Streamlining HTTP

(This page is a mirrored copy of an article originally posted on the LShift blog; see the archive index here.)

HTTP/1.1 is a lovely protocol. Text-based, sophisticated, flexible. It does tend toward the verbose though. What if we wanted to use HTTP’s semantics in a very high-speed messaging situation? How could we mitigate the overhead of all those headers?

Now, bandwidth is pretty cheap: cheap enough that for most applications the kind of approach I suggest below is ridiculously far over the top. Some situations, though, really do need a more efficient protocol: I’m thinking of people having to consume the OPRA feed, which is fast approaching 1 million messages per second (1, 2, 3). What if, in some bizarre situation, HTTP was the protocol used to deliver a full OPRA feed?

Being Stateful

Instead of having each HTTP request start with a clean slate after the previous request on a given connection has been processed, how about giving connections a memory?

Let’s invent a syntax for HTTP that is easy to translate back to regular HTTP syntax, but that avoids repeating ourselves quite so much.

Each line starts with an opcode and a colon. The rest of the line is interpreted depending on the opcode. Each opcode-line is terminated with CRLF.

V:HTTP/1.x                          Set HTTP version identifier.
B:/some/base/url                    Set base URL for requests.
M:GET                               Set method for requests.
<:somename                          Retrieve a named configuration
>:somename                          Give the current configuration a name
H:Header: value                     Set a header
-:/url/suffix                       Issue a bodyless request
+:/url/suffix 12345                 Issue a request with a body

Opcodes V, B, M and H are hopefully self-explanatory. I’ll explore < and > below. The opcodes - and + actually complete each request and tell the server to process the message.

Opcode - takes as its argument a URL fragment that gets appended to the base URL set by opcode B. Opcode + does the same, but also takes an ASCII Content-Length value, which tells the server to read that many bytes after the CRLF of the + line, and to use the bytes read as the entity body of the HTTP request.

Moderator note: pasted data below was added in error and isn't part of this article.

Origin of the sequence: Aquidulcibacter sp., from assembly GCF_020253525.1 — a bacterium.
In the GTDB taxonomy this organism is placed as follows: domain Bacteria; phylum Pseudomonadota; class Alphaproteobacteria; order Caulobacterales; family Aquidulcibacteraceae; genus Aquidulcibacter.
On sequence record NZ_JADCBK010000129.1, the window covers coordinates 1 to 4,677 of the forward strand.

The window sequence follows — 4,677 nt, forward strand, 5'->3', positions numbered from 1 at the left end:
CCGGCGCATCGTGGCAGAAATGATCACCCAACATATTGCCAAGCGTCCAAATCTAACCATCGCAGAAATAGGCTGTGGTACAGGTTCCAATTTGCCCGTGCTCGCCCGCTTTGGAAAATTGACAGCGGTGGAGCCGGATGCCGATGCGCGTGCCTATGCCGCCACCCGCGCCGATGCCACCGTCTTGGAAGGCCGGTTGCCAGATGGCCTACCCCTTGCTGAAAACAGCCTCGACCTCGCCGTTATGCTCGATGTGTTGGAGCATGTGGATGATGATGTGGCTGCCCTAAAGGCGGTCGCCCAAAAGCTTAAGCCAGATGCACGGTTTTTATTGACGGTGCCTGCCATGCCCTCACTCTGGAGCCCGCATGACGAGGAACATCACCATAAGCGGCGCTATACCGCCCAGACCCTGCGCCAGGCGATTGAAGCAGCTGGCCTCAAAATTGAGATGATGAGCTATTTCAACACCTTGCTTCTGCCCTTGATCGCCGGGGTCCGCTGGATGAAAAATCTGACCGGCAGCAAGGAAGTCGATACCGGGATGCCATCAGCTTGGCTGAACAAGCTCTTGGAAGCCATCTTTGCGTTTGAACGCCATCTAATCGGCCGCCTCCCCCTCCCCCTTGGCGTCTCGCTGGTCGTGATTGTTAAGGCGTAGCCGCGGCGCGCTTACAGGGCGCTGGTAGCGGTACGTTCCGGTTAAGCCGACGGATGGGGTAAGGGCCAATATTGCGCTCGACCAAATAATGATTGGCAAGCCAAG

Content-Length is a slightly weird header, more properly associated with the entity body than the headers proper, which is why it gets special treatment. (We could also come up with a syntax for indicating chunked transfer encoding for the entity body.)

As an example, let’s encode the following POST request:

POST /someurl HTTP/1.1
Content-Type: text/plain
Accept-Encoding: identity
Content-Length: 13

hello world

Encoded, this becomes

H:Content-Type: text/plain
H:Accept-Encoding: identity
+: 13
hello world

Not an obvious improvement. However, consider issuing 100 copies of that same request on a single connection. With plain HTTP, all the headers are repeated; with our encoded HTTP, the only part that is repeated is:

+: 13
hello world

Instead of sending (151 * 100) = 15100 bytes, we now send 130 + (20 * 100) = 2130 bytes.

The scheme as described so far takes care of the unchanging parts of repeated HTTP requests; for the changing parts, such as Accept and Referer headers, we need to make use of the < and > opcodes. Before I get into that, though, let’s take a look at how the scheme so far might work in the case of OPRA.

Measuring OPRA

Each OPRA quote update is on average 66 bytes long, making for around 63MB/s of raw content.

Let’s imagine that each delivery appears as a separate HTTP request:

POST /receiver HTTP/1.1
Content-Type: application/x-opra-quote
Accept-Encoding: identity
Content-Length: 66


That’s 213 bytes long: an overhead of 220% over the raw message content.

Encoded using the stateful scheme above, the first request appears on the wire as

H:Content-Type: application/x-opra-quote
H:Accept-Encoding: identity
+: 66

and subsequent requests as

+: 66

for an amortized per-request size of 73 bytes: a much less problematic overhead of 11%. In summary:

Encoding Bytes per message body Per-message overhead (bytes) Size increase over raw content Bandwidth at 1M msgs/sec
Plain HTTP 66 147 220% 203.1 MBy/s
Encoded HTTP 66 7 11% 69.6 MBy/s